Nest’s Tony Fadell hurt in water-skiing accident

September 8, 2014, 4:17 PM UTC
Photograph by Robyn Twomey

Tony Fadell has been flying high of late, having sold his company, Nest, to Google (GOOG) for more than $3 billion earlier in the year. For the time being, however, the former Apple (AAPL) hardware executive is lying low. He recently ruptured his hamstring water skiing in Canada, requiring quick surgery and confining him to his Silicon Valley home for weeks.

A native of Michigan, a state dotted with lakes, Fadell is an experienced water skier. But when a Canadian pro suggested a new method for starting, the results were disastrous. “I could hear it and feel it go pop,” he said in a phone interview last week. The accident happened in August, and Fadell rushed home to California to have his hamstring re-attached to his hip bone.

The injury caused Fadell to cancel a Sept. 6 keynote speech to the IFA conference in Berlin, a European version of the annual Consumer Electronics Show in Las Vegas. Matt Rogers, the head of engineering for Nest and a company co-founder, replaced Fadell.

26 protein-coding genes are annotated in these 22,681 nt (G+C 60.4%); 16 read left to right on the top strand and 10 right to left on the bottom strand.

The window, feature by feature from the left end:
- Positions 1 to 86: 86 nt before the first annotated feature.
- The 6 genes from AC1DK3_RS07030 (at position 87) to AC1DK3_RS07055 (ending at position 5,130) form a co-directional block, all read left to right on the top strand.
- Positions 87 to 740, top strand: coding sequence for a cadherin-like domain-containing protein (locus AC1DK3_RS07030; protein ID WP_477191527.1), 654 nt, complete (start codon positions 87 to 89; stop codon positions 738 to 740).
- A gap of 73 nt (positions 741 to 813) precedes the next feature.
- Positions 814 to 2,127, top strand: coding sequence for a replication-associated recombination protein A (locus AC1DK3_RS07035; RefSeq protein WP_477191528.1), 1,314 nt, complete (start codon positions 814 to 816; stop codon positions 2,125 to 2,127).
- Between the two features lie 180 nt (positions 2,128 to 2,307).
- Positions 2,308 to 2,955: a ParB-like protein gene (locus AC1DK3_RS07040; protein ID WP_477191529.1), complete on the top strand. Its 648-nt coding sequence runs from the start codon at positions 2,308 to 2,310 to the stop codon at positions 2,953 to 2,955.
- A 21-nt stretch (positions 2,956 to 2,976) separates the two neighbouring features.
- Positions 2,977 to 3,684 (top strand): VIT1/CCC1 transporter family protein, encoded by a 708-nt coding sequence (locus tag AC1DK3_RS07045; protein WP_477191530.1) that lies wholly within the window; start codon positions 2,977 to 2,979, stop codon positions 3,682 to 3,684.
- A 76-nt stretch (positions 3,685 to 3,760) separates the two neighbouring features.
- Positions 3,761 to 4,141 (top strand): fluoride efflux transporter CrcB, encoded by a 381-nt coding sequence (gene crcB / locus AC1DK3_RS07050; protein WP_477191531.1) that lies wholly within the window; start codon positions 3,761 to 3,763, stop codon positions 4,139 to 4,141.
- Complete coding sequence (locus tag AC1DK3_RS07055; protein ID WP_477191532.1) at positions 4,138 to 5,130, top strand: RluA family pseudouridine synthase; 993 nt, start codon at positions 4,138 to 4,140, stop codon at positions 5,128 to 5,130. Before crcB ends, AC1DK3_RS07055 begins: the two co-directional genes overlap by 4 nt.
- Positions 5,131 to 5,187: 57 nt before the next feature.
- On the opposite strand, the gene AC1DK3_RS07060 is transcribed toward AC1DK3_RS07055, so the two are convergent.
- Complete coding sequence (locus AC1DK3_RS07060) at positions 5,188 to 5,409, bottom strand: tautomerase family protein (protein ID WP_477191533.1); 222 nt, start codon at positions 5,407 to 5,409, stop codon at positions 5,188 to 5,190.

Fadell has loudly proclaimed his happiness as a Google employee since Nest was swallowed up by the neighboring giant. (Nest is in Palo Alto, Calif.; Google is in Mountain View.) And he wasted no time singing the praises of Google Hangouts, the company’s free, web-based videoconferencing service. “Other than two days post surgery I’ve been in the office every day,” he says. “Just virtually. It’s been incredibly productive.”

Nest also has been productive in the months since I profiled Fadell in Fortune magazine. In June it unveiled a “Works with Nest” program that allows other companies to write software programs so their products will work with Nest’s devices. Fadell says 33,000 people tuned into the livestream of the program’s announcement, “way ahead of our expectations.” At the European conference, Nest announced it is moving into four new countries—Ireland, Belgium, Holland, France—as well as beefing up its existing operation in the U.K. The move into France is particularly opportune, Fadell says. “France has never had smoke detector regulations before. They will have them for the first time on Jan. 1. It’s perfect timing for us as people have to comply with the law.”

As for Fadell’s beaten-up body, it hasn’t been the best year in his household. His wife Danielle Lambert, the former head of human resources at Apple (where they met), broke her collar bone several months ago in a horse-riding accident. Fadell says the two are mending together. “I’ll be able to walk again when she’s able to ride again.”